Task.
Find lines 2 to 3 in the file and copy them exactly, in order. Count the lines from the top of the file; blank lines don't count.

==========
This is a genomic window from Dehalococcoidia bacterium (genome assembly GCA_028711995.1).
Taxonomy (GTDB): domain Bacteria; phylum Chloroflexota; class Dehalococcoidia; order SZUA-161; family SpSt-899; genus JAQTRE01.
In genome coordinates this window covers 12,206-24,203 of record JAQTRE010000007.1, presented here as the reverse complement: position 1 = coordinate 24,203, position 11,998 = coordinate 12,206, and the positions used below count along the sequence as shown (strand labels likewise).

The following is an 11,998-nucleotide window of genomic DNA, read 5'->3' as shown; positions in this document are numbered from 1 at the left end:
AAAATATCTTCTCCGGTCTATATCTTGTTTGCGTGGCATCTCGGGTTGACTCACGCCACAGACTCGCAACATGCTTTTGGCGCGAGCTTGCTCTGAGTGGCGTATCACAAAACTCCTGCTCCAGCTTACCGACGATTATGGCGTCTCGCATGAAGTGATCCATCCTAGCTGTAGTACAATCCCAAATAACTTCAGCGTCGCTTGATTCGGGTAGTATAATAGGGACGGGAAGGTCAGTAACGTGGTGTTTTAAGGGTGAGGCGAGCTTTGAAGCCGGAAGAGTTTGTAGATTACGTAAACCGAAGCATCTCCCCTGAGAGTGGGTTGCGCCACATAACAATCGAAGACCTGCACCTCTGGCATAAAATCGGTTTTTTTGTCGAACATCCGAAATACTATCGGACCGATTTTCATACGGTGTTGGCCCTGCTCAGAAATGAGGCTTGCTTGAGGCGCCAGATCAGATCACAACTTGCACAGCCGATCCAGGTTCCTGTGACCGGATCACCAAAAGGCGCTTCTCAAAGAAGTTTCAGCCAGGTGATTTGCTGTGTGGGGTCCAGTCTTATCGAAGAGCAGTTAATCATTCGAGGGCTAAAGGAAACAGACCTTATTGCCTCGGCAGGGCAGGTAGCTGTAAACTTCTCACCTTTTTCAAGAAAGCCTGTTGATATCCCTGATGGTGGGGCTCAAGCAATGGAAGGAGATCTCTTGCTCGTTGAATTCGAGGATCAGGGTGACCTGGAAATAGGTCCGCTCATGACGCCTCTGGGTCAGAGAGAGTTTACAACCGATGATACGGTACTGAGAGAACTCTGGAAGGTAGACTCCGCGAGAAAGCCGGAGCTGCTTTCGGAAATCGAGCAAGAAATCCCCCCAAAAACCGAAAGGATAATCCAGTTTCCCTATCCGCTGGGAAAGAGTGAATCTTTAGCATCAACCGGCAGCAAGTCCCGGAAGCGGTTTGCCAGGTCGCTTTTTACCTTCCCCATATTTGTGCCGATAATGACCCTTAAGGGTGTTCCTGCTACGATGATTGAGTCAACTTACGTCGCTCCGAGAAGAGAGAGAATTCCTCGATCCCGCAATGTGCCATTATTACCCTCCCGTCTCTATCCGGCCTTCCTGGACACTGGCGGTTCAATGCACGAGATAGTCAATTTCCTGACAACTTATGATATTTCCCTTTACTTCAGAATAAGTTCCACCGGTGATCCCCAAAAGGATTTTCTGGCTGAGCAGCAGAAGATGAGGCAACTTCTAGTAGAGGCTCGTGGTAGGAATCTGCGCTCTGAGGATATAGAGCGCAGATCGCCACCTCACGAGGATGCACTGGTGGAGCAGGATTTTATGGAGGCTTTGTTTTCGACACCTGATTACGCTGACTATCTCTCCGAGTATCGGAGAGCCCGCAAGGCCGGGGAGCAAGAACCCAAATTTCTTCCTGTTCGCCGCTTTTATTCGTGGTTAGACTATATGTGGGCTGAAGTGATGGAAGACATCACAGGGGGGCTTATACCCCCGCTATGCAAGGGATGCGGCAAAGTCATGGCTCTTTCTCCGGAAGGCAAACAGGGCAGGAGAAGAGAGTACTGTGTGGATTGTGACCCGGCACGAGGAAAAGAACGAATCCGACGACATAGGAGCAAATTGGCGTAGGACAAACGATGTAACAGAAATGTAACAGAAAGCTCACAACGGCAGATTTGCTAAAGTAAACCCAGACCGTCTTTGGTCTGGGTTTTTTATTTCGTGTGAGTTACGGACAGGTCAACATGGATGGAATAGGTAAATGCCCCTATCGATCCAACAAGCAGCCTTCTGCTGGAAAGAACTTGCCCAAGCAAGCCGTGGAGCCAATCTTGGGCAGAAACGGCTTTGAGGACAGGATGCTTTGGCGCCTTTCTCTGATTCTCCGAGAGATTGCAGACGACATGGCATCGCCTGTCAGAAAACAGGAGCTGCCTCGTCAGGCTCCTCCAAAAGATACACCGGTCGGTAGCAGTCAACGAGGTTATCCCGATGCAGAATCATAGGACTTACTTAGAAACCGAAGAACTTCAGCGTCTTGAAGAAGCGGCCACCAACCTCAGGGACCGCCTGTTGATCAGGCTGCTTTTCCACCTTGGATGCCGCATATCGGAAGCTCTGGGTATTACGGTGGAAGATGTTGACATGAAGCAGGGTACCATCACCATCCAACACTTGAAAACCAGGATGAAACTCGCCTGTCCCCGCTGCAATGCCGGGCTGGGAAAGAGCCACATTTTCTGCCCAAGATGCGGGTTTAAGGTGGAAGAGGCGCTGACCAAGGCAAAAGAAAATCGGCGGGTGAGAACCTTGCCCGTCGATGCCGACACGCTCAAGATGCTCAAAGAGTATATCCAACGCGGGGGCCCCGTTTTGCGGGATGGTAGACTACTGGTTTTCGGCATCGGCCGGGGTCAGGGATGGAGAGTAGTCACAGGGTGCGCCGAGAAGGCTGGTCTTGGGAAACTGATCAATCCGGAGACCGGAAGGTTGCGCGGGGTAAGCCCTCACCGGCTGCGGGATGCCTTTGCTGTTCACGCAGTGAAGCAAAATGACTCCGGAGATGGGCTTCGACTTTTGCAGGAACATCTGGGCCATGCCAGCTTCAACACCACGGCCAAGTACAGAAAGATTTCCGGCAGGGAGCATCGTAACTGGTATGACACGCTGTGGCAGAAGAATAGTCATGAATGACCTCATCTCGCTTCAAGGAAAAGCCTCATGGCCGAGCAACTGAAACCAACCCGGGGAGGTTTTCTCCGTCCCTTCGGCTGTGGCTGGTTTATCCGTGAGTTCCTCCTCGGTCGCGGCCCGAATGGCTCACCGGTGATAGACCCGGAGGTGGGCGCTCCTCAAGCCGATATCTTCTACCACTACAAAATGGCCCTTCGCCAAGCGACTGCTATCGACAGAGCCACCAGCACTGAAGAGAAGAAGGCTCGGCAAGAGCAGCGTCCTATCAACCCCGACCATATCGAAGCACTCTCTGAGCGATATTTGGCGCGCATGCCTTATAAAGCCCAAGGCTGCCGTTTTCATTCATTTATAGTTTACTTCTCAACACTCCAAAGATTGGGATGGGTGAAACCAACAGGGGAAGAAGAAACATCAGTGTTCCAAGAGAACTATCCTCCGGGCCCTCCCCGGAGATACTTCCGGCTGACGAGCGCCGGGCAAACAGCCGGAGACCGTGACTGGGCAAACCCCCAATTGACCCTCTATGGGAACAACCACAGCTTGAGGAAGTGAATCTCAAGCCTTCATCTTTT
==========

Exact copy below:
Taxonomy (GTDB): domain Bacteria; phylum Chloroflexota; class Dehalococcoidia; order SZUA-161; family SpSt-899; genus JAQTRE01.
In genome coordinates this window covers 12,206-24,203 of record JAQTRE010000007.1, presented here as the reverse complement: position 1 = coordinate 24,203, position 11,998 = coordinate 12,206, and the positions used below count along the sequence as shown (strand labels likewise).